Lockheed to continue DARPA work

Lockheed Martin Corp. is developing technology designed to keep pilots safe while flying over battlefields. The Defense Advanced Research Projects Agency has approved the project to enter phase two of development and awarded Lockheed Martin a one-year, $5.2 million contract.

The technology is called the Generalized Integrated Learning Architecture. It is designed to automate one of the tools for managing airspace being used by manned and unmanned aircraft.

Air operation centers use Airspace Control Orders to help manage airspace. Improper orders endanger pilots. Lockheed Martin's Learning Architecture will help create orders by automatically learning flight planners' tasks from experts.

The technology could extend to other planning processes and make it safer for the Air Force to rapidly use a large number of manned and unmanned aircraft.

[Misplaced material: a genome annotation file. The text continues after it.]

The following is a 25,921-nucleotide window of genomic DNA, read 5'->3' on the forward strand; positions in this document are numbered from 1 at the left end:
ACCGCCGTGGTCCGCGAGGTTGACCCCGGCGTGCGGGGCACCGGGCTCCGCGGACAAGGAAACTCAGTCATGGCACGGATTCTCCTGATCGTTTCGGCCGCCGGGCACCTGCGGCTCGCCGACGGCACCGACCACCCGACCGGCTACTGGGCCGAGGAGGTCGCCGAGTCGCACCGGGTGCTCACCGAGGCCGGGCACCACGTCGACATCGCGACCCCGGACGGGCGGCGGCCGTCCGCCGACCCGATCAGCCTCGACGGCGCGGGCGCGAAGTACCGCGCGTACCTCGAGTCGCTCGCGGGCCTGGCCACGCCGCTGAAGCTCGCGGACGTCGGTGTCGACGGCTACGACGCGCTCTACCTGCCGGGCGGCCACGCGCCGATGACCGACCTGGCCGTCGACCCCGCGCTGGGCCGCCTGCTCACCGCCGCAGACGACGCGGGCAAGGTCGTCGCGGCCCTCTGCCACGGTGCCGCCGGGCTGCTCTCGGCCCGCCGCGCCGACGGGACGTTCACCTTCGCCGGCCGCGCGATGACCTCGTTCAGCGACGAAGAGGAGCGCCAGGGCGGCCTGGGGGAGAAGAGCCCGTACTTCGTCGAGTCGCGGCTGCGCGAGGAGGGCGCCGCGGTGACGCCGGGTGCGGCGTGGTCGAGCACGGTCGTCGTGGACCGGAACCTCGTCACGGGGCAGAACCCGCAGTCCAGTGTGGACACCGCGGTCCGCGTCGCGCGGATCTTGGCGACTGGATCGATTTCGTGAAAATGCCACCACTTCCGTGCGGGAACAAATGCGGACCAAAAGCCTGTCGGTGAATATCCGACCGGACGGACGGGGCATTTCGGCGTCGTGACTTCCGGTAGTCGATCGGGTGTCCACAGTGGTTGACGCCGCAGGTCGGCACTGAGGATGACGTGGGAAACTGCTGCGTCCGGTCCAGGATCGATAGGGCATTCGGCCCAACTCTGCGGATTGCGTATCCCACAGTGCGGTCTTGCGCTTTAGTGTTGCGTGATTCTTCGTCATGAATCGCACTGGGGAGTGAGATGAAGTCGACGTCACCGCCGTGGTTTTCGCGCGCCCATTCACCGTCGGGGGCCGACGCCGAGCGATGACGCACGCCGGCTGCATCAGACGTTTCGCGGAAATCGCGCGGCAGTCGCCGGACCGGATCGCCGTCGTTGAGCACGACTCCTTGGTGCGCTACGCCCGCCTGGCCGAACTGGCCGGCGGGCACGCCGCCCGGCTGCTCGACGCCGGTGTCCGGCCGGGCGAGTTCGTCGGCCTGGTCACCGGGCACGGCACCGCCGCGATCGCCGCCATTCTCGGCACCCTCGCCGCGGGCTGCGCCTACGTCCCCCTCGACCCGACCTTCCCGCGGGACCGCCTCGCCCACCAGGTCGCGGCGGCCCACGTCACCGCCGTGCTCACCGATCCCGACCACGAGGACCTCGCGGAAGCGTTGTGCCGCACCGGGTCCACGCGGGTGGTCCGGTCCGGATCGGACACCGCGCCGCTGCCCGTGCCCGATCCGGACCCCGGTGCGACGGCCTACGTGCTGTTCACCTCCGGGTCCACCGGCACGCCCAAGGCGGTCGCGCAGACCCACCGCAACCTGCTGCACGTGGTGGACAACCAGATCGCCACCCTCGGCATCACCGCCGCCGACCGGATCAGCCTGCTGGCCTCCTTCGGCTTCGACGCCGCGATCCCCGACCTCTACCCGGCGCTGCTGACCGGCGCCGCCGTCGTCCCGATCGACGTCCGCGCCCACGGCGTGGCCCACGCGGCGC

Successful testing of the first phase of the technology led to the phase two award. Lockheed Martin's Advanced Technology Laboratories will expand the technology in phase two to include more aspects of military air operations. Developers also hope to extend the technology's learning and reasoning capability so it can equal the performance of a human novice, with a final goal of exceeding human performance.

Lockheed Martin's team includes the University of Maryland, Georgia Institute of Technology, Georgia Tech Research Institute, University of Illinois, Arizona State University, University of Massachusetts, University of Wyoming, Oregon State University, Rensselaer Polytechnic Institute and Fujitsu Laboratories of America.

Lockheed Martin of Bethesda, Md., ranks No. 1 on Washington Technology's 2007 Top 100 list of the largest federal government prime contractors.

About the Author

Doug Beizer is a staff writer for Washington Technology.

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